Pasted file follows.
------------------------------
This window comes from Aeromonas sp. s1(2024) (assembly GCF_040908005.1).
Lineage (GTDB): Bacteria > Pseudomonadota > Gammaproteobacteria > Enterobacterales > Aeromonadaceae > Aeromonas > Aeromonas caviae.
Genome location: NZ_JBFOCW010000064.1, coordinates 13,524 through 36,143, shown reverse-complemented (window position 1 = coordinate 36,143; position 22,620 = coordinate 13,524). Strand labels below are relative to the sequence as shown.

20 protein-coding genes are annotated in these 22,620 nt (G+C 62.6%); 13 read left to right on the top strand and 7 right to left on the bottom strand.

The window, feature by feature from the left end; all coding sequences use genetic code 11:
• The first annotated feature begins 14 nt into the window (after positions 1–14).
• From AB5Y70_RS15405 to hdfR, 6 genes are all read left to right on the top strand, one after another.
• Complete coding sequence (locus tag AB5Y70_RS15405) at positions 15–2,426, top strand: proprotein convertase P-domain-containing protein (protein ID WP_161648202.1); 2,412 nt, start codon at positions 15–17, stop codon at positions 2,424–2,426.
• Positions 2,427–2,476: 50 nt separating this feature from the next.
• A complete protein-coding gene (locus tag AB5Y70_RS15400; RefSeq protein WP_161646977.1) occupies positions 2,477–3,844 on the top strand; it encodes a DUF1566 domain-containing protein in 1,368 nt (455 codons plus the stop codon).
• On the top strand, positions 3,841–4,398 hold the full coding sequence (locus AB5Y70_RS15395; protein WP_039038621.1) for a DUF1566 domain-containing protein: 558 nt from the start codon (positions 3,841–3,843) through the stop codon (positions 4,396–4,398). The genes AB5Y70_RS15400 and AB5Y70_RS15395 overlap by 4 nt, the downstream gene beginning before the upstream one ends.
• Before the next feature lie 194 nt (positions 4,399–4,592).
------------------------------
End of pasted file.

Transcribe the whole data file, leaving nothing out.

This window comes from Aeromonas sp. s1(2024) (assembly GCF_040908005.1).
Lineage (GTDB): Bacteria > Pseudomonadota > Gammaproteobacteria > Enterobacterales > Aeromonadaceae > Aeromonas > Aeromonas caviae.
Genome location: NZ_JBFOCW010000064.1, coordinates 13,524 through 36,143, shown reverse-complemented (window position 1 = coordinate 36,143; position 22,620 = coordinate 13,524). Strand labels below are relative to the sequence as shown.

20 protein-coding genes are annotated in these 22,620 nt (G+C 62.6%); 13 read left to right on the top strand and 7 right to left on the bottom strand.

The window, feature by feature from the left end; all coding sequences use genetic code 11:
• The first annotated feature begins 14 nt into the window (after positions 1–14).
• From AB5Y70_RS15405 to hdfR, 6 genes are all read left to right on the top strand, one after another.
• Complete coding sequence (locus tag AB5Y70_RS15405) at positions 15–2,426, top strand: proprotein convertase P-domain-containing protein (protein ID WP_161648202.1); 2,412 nt, start codon at positions 15–17, stop codon at positions 2,424–2,426.
• Positions 2,427–2,476: 50 nt separating this feature from the next.
• A complete protein-coding gene (locus tag AB5Y70_RS15400; RefSeq protein WP_161646977.1) occupies positions 2,477–3,844 on the top strand; it encodes a DUF1566 domain-containing protein in 1,368 nt (455 codons plus the stop codon).
• On the top strand, positions 3,841–4,398 hold the full coding sequence (locus AB5Y70_RS15395; protein WP_039038621.1) for a DUF1566 domain-containing protein: 558 nt from the start codon (positions 3,841–3,843) through the stop codon (positions 4,396–4,398). The genes AB5Y70_RS15400 and AB5Y70_RS15395 overlap by 4 nt, the downstream gene beginning before the upstream one ends.
• Before the next feature lie 194 nt (positions 4,399–4,592).